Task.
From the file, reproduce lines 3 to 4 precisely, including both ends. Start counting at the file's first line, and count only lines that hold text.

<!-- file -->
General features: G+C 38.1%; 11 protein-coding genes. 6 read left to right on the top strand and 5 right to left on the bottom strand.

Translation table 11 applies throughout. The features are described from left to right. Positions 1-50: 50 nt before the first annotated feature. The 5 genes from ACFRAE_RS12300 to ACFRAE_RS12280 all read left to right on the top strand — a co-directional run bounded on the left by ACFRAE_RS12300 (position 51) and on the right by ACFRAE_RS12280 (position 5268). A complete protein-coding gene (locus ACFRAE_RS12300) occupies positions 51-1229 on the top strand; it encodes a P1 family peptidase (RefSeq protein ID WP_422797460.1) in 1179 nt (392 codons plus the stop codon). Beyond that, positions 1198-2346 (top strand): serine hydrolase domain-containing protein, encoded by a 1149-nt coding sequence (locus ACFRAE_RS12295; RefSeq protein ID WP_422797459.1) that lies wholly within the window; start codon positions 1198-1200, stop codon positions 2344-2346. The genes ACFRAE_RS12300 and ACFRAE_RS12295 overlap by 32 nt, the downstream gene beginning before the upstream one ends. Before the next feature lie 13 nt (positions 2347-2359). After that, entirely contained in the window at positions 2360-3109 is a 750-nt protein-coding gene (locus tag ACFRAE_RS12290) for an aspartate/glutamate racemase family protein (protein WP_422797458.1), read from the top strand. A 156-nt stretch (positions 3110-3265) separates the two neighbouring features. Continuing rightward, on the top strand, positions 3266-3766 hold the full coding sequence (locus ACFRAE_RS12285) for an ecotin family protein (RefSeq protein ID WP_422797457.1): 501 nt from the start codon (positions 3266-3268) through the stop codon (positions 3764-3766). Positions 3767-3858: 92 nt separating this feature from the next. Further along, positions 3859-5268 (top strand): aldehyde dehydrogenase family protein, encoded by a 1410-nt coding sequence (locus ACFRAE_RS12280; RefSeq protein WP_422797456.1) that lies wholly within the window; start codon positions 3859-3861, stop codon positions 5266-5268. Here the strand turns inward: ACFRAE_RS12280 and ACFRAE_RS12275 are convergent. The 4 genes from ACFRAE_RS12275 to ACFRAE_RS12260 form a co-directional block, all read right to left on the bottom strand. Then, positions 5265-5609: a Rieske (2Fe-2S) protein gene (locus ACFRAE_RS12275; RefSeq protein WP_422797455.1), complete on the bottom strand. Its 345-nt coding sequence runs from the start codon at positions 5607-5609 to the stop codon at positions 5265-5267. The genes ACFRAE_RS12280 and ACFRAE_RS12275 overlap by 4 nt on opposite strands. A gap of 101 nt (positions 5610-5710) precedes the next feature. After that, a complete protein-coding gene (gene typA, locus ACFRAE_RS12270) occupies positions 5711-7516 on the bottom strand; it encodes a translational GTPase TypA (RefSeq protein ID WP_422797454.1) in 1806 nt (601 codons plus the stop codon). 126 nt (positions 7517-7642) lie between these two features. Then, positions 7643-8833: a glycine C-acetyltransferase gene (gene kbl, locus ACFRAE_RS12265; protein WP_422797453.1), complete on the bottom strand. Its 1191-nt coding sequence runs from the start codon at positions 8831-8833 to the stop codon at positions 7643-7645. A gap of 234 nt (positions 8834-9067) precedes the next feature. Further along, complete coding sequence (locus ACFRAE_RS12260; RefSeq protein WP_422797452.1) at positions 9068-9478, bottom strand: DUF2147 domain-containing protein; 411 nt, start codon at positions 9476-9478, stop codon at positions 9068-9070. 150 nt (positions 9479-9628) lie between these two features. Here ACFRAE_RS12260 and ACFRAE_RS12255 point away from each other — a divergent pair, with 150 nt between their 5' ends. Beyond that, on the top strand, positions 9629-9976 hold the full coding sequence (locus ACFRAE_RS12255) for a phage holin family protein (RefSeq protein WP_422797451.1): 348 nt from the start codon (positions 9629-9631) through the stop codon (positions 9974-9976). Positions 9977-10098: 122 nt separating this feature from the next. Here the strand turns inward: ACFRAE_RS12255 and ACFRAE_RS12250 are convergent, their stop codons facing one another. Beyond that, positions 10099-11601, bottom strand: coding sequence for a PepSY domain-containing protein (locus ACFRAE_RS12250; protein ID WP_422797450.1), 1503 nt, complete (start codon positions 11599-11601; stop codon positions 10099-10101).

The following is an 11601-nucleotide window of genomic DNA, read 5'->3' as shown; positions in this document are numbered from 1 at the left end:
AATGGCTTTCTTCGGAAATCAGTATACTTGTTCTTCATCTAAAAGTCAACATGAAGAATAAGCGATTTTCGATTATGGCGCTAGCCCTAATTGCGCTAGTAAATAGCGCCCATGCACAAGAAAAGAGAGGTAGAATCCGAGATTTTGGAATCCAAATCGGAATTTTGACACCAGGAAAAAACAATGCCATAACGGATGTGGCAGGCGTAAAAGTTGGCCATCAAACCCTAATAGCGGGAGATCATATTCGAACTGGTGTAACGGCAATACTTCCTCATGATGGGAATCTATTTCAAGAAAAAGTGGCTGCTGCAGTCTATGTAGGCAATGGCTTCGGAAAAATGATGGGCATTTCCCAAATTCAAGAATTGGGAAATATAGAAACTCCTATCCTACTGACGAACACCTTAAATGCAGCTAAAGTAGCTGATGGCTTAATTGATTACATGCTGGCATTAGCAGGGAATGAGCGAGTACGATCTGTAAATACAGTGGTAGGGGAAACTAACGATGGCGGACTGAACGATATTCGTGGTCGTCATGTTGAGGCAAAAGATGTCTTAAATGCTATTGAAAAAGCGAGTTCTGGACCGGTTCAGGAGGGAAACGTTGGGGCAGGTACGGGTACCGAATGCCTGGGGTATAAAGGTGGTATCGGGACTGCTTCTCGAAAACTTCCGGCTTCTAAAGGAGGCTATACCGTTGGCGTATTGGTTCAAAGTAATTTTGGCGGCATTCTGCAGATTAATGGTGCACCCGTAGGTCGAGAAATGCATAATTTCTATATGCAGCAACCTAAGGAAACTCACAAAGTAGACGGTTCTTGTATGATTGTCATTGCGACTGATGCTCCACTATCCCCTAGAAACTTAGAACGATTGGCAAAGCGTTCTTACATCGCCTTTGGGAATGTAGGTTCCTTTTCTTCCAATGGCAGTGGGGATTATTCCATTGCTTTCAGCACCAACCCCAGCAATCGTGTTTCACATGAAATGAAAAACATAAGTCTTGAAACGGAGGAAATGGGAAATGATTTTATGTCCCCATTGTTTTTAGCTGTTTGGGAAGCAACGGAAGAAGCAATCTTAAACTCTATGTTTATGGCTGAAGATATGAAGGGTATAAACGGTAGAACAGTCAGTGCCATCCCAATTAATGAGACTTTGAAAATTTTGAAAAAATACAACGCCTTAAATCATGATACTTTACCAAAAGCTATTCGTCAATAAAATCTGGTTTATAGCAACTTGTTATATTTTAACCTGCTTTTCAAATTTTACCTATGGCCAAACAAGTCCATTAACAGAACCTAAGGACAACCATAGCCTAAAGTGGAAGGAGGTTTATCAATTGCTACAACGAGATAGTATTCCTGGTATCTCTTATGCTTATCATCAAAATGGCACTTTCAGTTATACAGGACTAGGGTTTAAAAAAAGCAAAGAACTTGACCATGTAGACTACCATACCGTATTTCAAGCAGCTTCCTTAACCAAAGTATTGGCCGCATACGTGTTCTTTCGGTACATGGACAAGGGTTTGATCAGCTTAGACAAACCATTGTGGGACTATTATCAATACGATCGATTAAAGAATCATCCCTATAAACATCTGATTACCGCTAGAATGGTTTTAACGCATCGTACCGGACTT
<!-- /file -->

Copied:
The following is an 11601-nucleotide window of genomic DNA, read 5'->3' as shown; positions in this document are numbered from 1 at the left end:
AATGGCTTTCTTCGGAAATCAGTATACTTGTTCTTCATCTAAAAGTCAACATGAAGAATAAGCGATTTTCGATTATGGCGCTAGCCCTAATTGCGCTAGTAAATAGCGCCCATGCACAAGAAAAGAGAGGTAGAATCCGAGATTTTGGAATCCAAATCGGAATTTTGACACCAGGAAAAAACAATGCCATAACGGATGTGGCAGGCGTAAAAGTTGGCCATCAAACCCTAATAGCGGGAGATCATATTCGAACTGGTGTAACGGCAATACTTCCTCATGATGGGAATCTATTTCAAGAAAAAGTGGCTGCTGCAGTCTATGTAGGCAATGGCTTCGGAAAAATGATGGGCATTTCCCAAATTCAAGAATTGGGAAATATAGAAACTCCTATCCTACTGACGAACACCTTAAATGCAGCTAAAGTAGCTGATGGCTTAATTGATTACATGCTGGCATTAGCAGGGAATGAGCGAGTACGATCTGTAAATACAGTGGTAGGGGAAACTAACGATGGCGGACTGAACGATATTCGTGGTCGTCATGTTGAGGCAAAAGATGTCTTAAATGCTATTGAAAAAGCGAGTTCTGGACCGGTTCAGGAGGGAAACGTTGGGGCAGGTACGGGTACCGAATGCCTGGGGTATAAAGGTGGTATCGGGACTGCTTCTCGAAAACTTCCGGCTTCTAAAGGAGGCTATACCGTTGGCGTATTGGTTCAAAGTAATTTTGGCGGCATTCTGCAGATTAATGGTGCACCCGTAGGTCGAGAAATGCATAATTTCTATATGCAGCAACCTAAGGAAACTCACAAAGTAGACGGTTCTTGTATGATTGTCATTGCGACTGATGCTCCACTATCCCCTAGAAACTTAGAACGATTGGCAAAGCGTTCTTACATCGCCTTTGGGAATGTAGGTTCCTTTTCTTCCAATGGCAGTGGGGATTATTCCATTGCTTTCAGCACCAACCCCAGCAATCGTGTTTCACATGAAATGAAAAACATAAGTCTTGAAACGGAGGAAATGGGAAATGATTTTATGTCCCCATTGTTTTTAGCTGTTTGGGAAGCAACGGAAGAAGCAATCTTAAACTCTATGTTTATGGCTGAAGATATGAAGGGTATAAACGGTAGAACAGTCAGTGCCATCCCAATTAATGAGACTTTGAAAATTTTGAAAAAATACAACGCCTTAAATCATGATACTTTACCAAAAGCTATTCGTCAATAAAATCTGGTTTATAGCAACTTGTTATATTTTAACCTGCTTTTCAAATTTTACCTATGGCCAAACAAGTCCATTAACAGAACCTAAGGACAACCATAGCCTAAAGTGGAAGGAGGTTTATCAATTGCTACAACGAGATAGTATTCCTGGTATCTCTTATGCTTATCATCAAAATGGCACTTTCAGTTATACAGGACTAGGGTTTAAAAAAAGCAAAGAACTTGACCATGTAGACTACCATACCGTATTTCAAGCAGCTTCCTTAACCAAAGTATTGGCCGCATACGTGTTCTTTCGGTACATGGACAAGGGTTTGATCAGCTTAGACAAACCATTGTGGGACTATTATCAATACGATCGATTAAAGAATCATCCCTATAAACATCTGATTACCGCTAGAATGGTTTTAACGCATCGTACCGGACTT